Cyber exchanges reveal microcosm of student life

Speculation about students' personal lives runs rampant in Dunedin, especially during O Week. Reporter Carla Green takes a deep dive into the student psyche by spending a couple days immersed in Yik Yak.

Here is what you need to know about Yik Yak.

It is a smartphone application where anyone can post anonymously about anything. Users can reply to other posts, and upvote or downvote posts or replies they like or dislike.

The posts a user can see are, for the most part, restricted to their immediate location - so, for example, Yik Yak from Mosgiel looks different than Yik Yak from North Dunedin.

And users' posts can only be seen by the people immediately close to them.

Yik Yak is not just for students - anyone can post.

But overwhelmingly, it is students who do, transforming North Dunedin Yik Yak into a kind of microcosm of the student experience.

During the school year, the Yik Yak narrative is dominated by whatever students are thinking about.

When there was a gun threat at the University of Otago last year, Yik Yak was teeming with anxiety and dark humour and swirling rumours.

When exams were stolen from the clocktower building, the conversation was all exam theft, all the time.

And during O Week, there is a lot of O Week-related talk.

But there is also a common theme that peeps through, whatever the conversational flavour of the week is.

And that theme is the most intimate, mundane, and profound thoughts of Dunedin's late-teens-to-early-twenties residents.

Take this post, for example. 1am, Thursday: "Does anyone ever get really down and lonely, and just need someone to talk to''.

Or this one, just minutes before: "Girls are crazy''.

Or this one, at 1am on Tuesday: "To the girl next to tenbar who gave me pizza and I said I would marry. Please marry me''.

Yik Yak posts generally fall into one of a few categories.

There are jokes - sometimes extended ones, like the recent spate of Teletubby-themed posts.

There are public service announcements and public appeals for help.

There are stray, meandering thoughts.

Thursday, 5am: "To the people who stole a couch from George street last night Could you return it please?''

One hour later, a response: "They probably burnt it''.

Thursday, 6am: "Call your parents. Otago's O Week is on the news again. Let them know you're OK''

Thursday, 1pm: "To everyone throwing eggs last night, thanks for the breakfast. Caught a few of them! #freefood''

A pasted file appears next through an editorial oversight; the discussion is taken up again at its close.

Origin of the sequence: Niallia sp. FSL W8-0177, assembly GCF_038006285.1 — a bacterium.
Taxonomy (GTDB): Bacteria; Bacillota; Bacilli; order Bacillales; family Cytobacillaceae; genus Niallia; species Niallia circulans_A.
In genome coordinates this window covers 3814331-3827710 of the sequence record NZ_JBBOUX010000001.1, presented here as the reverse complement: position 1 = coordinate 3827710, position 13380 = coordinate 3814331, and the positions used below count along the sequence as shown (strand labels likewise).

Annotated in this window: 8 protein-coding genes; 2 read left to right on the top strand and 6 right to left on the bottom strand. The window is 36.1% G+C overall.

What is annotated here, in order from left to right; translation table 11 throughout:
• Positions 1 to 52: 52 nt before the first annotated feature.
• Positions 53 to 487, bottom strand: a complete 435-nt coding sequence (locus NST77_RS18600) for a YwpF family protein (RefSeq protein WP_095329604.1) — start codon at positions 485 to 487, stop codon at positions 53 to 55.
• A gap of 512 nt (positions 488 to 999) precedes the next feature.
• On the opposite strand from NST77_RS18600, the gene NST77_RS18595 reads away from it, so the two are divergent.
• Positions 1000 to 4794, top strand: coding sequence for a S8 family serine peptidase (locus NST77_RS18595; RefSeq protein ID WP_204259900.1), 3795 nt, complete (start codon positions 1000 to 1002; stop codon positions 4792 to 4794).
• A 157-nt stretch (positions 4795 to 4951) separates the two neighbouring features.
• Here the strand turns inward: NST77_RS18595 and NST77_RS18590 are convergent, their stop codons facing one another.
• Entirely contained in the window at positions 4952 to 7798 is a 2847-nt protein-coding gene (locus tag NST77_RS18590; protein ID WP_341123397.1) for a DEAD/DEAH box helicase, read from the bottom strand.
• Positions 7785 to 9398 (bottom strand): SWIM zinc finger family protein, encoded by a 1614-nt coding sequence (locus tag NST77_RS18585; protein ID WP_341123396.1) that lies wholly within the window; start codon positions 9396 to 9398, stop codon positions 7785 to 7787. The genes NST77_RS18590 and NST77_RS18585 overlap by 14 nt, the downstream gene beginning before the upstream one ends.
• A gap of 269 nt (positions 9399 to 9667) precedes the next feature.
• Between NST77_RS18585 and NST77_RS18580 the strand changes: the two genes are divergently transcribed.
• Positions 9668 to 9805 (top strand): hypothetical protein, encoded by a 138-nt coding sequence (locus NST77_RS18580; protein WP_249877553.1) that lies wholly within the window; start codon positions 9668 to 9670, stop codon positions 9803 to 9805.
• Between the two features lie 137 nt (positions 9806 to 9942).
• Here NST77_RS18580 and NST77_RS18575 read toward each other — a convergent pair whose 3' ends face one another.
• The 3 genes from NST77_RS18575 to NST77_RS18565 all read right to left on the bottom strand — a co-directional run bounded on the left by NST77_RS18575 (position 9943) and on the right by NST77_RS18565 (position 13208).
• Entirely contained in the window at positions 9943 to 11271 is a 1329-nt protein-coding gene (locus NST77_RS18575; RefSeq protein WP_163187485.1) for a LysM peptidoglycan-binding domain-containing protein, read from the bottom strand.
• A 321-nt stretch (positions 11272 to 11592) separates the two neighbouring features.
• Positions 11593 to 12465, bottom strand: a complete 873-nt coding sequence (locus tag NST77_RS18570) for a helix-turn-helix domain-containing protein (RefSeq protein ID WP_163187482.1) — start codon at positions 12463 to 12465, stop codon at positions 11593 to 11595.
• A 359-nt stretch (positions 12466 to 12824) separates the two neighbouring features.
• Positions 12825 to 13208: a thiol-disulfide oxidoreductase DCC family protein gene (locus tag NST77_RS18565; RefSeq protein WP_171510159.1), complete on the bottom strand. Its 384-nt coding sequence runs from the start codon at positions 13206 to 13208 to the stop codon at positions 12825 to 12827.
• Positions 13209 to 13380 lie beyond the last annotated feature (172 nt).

Thursday, 2pm: "Pooping naked is the most relaxing thing ever''

Then, of course, there are posts about sex and love - wanting it; getting it; needing it; longing for it.

Thursday, 9am: "To the guy in the light blue business shirt I passed on George St this morning, coffee?''

Or this one.

Thursday, 5pm: "Want cuddles but don't want the commitment cuddles bring''

Or, maybe, like this one, from Thursday about 4pm: "The deputy proctor is soo cute!!!''

And then, there are the more subtle, depressive posts.

Posts about loneliness and self-doubt.

Posts about sadness, and feeling left out.

Thursday, 5pm: "Too hungover to function and flunked the English Diagnostic test today. Feeling like an idiot [right now]''

Almost immediately, someone responds: "Were you at toga last night and helped by someone from are you ok? ... I really want to ask this girl I helped if her test went ok''.

The original poster was not the girl who had been helped.

But they respond anyway: "Aww I'm sure most people did fine but if she didn't thank God we get a resit!''

Of course, people are not always nice under the cover of anonymity.

Yik Yak got a bad reputation last year for hosting a series of racist, nasty interactions between users on college campuses in the United States.

And the posts in Dunedin are not always nice.

Sometimes, interactions get nasty.

But, surprisingly, that rarely happens.

Often, posters are friendly, helpful, or supportive.

They are kind - or, at the very least, not mean.

Not long after the Thursday 1am post, asking if the poster was alone in feeling down and lonely sometimes, someone responded: "I do, too!''

"Literally thought I was the only one,'' the original poster replied.

"I thought I was too''

"Always nice to have someone around x''

The interaction was small, and anonymous.

The posters will probably never meet.

But, from the outside looking in, it felt like it meant something.

And, who knows?

Maybe it did.

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